With more and more interest rate rises happening it’s important to take stock of your current financial position, reach out to us and have current market appraisal done, it may uncover a better equity position and allow you to move to a lender with an improved loan product for you.
There are many definitions of what mortgage stress is. The general consensus is that households experience mortgage stress when mortgage repayments are more than 30 per cent of the household income. According to 2016 Census data, the majority of two-income households earn enough to avoid mortgage stress, although this may change when rates do increase.
While no-one can predict exactly what will happen in the future, there are ways we can avoid, or at least manage mortgage stress when rates do increase.
Don’t let your heart take over when buying
It’s always a good idea to purchase a home based on the market, picture yourself as an investor, do the research and don’t put yourself into a tough financial position because the negotiations don’t go your way. There have been many buyers that have ended up with buyer’s remorse down the track when they realise they paid too much for their ‘dream, home’
Buy what you can afford
It can be tempting to stretch your budget to buy the home of your dreams. While the stretch may be possible at the moment, will it be sustainable if conditions change in the future? Will you still be able to make repayments if rates go up? What happens if you lose your job? Being realistic about what you can afford now, but also in the future, means you are less likely to experience mortgage stress.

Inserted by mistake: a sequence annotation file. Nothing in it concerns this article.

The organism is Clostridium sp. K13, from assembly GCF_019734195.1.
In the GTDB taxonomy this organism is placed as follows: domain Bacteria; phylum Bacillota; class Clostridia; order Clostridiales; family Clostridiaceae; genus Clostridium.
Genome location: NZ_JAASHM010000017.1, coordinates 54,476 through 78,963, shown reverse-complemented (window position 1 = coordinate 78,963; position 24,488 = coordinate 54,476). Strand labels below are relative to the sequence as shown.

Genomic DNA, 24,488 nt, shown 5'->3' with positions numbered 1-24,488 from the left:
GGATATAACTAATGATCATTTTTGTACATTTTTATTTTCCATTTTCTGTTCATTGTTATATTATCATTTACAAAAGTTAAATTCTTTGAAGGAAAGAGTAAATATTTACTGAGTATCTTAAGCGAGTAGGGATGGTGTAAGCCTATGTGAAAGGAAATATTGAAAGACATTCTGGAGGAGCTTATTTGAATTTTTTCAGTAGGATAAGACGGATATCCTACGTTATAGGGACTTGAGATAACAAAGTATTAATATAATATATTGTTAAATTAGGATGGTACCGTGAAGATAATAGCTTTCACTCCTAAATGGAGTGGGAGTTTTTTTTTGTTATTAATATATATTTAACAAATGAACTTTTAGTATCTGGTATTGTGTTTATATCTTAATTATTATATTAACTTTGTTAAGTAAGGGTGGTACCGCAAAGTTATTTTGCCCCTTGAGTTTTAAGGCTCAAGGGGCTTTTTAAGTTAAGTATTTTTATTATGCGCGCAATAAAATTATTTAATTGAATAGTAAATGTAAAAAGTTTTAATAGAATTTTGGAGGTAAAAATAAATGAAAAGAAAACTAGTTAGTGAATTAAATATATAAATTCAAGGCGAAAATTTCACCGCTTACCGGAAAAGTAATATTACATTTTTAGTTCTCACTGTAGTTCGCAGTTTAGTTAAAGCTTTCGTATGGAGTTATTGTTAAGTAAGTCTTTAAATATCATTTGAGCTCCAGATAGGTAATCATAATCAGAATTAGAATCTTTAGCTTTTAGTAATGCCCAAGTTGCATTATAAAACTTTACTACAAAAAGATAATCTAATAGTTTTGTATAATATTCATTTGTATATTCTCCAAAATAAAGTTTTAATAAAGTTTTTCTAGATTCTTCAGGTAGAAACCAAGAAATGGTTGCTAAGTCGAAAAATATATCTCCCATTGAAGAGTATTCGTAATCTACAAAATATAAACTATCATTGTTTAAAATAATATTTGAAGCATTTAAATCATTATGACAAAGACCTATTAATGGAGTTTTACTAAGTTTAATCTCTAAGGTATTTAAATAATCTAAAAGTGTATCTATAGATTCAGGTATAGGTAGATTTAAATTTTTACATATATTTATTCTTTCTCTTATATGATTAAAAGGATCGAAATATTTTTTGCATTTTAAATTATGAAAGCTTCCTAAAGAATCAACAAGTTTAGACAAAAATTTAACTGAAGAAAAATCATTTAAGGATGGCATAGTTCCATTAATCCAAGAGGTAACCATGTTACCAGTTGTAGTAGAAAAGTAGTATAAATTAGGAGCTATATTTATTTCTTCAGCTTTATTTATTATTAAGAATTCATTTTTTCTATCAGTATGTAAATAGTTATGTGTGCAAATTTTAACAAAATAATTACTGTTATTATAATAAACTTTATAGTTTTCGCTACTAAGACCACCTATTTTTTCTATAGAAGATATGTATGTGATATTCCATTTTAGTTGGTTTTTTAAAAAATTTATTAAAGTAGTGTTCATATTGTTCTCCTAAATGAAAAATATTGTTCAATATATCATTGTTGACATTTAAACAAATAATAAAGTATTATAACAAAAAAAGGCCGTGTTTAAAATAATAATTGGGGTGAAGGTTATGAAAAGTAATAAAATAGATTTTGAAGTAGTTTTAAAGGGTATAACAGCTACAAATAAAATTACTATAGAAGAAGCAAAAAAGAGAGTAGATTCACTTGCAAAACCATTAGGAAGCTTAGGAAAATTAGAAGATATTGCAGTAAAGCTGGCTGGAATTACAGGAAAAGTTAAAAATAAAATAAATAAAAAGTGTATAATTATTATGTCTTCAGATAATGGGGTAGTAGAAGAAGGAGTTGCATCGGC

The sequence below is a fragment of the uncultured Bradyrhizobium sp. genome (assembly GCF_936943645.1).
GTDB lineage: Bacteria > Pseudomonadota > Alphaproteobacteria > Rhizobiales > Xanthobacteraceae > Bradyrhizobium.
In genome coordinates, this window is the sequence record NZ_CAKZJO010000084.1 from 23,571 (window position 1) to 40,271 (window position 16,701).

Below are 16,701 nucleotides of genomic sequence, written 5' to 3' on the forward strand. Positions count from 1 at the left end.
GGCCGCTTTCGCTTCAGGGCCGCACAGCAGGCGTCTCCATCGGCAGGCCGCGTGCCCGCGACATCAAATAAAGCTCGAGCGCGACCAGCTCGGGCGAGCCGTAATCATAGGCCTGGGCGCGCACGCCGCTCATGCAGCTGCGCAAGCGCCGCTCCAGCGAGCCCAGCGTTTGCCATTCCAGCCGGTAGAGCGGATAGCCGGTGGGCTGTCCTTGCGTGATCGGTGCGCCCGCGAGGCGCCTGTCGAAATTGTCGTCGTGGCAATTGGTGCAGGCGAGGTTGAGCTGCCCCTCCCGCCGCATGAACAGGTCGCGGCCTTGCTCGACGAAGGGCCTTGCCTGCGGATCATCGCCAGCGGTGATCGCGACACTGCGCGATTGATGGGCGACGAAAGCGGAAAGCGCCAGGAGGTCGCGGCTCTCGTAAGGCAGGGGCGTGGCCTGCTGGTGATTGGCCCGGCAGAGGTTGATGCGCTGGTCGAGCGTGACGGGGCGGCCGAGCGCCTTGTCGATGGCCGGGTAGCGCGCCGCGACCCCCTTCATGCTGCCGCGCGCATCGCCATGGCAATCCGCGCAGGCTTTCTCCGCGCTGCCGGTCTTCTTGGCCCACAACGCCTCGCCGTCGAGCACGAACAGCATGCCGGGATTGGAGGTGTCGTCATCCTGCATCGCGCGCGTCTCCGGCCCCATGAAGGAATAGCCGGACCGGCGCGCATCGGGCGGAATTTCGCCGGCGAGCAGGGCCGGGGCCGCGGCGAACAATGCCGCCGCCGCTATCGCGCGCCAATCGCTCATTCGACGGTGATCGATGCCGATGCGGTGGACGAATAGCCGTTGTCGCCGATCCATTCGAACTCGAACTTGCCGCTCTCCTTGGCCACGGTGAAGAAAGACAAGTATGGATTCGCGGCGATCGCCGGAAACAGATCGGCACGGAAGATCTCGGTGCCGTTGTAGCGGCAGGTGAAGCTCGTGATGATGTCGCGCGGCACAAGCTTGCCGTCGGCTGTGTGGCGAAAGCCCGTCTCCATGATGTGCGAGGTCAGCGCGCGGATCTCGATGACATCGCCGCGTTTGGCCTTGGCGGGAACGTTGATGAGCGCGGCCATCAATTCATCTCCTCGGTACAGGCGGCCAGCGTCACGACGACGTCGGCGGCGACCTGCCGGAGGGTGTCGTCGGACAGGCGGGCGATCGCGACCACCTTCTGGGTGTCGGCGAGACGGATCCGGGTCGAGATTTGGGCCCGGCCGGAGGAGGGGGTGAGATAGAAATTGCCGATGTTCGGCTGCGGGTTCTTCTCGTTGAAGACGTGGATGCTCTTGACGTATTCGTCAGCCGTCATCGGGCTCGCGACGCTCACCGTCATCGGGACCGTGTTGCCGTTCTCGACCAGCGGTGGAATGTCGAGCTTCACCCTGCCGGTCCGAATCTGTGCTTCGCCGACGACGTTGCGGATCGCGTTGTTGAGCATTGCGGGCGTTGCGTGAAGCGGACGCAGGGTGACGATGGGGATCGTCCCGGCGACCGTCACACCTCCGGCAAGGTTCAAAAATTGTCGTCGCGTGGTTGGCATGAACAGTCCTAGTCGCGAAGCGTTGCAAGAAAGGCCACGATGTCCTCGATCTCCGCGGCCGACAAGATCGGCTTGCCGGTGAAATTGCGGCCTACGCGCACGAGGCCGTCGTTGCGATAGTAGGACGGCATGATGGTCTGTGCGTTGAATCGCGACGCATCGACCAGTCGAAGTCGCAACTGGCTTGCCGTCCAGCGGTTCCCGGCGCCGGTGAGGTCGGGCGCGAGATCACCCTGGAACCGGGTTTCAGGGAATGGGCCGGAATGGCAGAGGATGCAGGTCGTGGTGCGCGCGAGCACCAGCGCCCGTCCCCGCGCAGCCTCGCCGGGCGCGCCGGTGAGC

It may be a case of buying in a less expensive suburb, buying an apartment rather than a standalone (but beware the sinking fund and other associated extra costs of strata buildings) , or buy a property that needs a bit of work and be patient until you can make changes. Avoid the temptation of scraping into the housing market. You want to have money to spare, should things change in the future.
Prepare for the future
Have a contingency plan in case you lose your income in the future, or face other challenges that make it hard for you to meet your repayments. Income protection insurance will help meet repayments should you ever lose your income due to injury or illness. It may also be worth both you and your partner taking out life insurance, should one of you pass away.
Create a budget
Analyse your finances to know exactly how much money is coming in, and where money is being spent. Doing this regularly will help identify if you are susceptible to mortgage stress. If your mortgage repayments are creeping up towards 30 per cent of your household income, consider ways to reduce expenses.
Analise your budget to see where expenses can be minimized. Less meals out? Less retail shopping? It all adds up. It’s also worth talking to an industry professional about ways to reduce your mortgage repayments, should rates increase. You may also be in a position to re mortgage your property over a longer period, which reduces your weekly repayments (although if you’ve paid a fair bit of interest you need to factor this in as anew loan will back to mainly interest repayments. .
Get ahead while the going is good
While rates are low and your income is good, you might consider increasing your repayments to create a healthy surplus. That way, if mortgage stress does occur you’ll be ahead, and in a position to reduce your cash repayments. Talk to your lender about a mortgage redraw which will speed up your loan repayments and give you a buffer in tough times.
Don’t hide your head in shame
If you start to experience mortgage stress it pays to get onto things quickly, we can guide you on a number of ways to ensure you are able to release your debt or manage it, for example you may choose to rent the property out as we are experiencing record low vacancy rates and amazing rental returns.